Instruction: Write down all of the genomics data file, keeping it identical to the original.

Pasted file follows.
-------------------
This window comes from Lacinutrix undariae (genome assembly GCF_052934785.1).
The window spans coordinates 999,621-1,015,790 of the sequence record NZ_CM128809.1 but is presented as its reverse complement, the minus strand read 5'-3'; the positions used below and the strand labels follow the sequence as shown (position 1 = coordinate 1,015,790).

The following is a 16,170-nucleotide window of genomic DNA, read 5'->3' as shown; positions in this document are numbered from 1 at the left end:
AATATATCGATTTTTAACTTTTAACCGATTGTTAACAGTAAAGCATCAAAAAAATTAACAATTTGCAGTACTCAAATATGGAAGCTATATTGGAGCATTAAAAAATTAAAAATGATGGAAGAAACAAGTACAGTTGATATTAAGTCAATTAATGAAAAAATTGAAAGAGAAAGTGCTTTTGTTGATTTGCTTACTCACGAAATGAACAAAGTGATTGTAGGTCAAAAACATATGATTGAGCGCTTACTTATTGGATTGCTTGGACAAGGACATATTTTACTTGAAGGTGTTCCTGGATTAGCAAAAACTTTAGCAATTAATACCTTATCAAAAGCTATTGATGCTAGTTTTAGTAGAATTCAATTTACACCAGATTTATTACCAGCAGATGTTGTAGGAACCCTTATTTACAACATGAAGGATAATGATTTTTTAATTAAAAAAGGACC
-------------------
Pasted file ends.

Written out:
This window comes from Lacinutrix undariae (genome assembly GCF_052934785.1).
The window spans coordinates 999,621-1,015,790 of the sequence record NZ_CM128809.1 but is presented as its reverse complement, the minus strand read 5'-3'; the positions used below and the strand labels follow the sequence as shown (position 1 = coordinate 1,015,790).

The following is a 16,170-nucleotide window of genomic DNA, read 5'->3' as shown; positions in this document are numbered from 1 at the left end:
AATATATCGATTTTTAACTTTTAACCGATTGTTAACAGTAAAGCATCAAAAAAATTAACAATTTGCAGTACTCAAATATGGAAGCTATATTGGAGCATTAAAAAATTAAAAATGATGGAAGAAACAAGTACAGTTGATATTAAGTCAATTAATGAAAAAATTGAAAGAGAAAGTGCTTTTGTTGATTTGCTTACTCACGAAATGAACAAAGTGATTGTAGGTCAAAAACATATGATTGAGCGCTTACTTATTGGATTGCTTGGACAAGGACATATTTTACTTGAAGGTGTTCCTGGATTAGCAAAAACTTTAGCAATTAATACCTTATCAAAAGCTATTGATGCTAGTTTTAGTAGAATTCAATTTACACCAGATTTATTACCAGCAGATGTTGTAGGAACCCTTATTTACAACATGAAGGATAATGATTTTTTAATTAAAAAAGGACC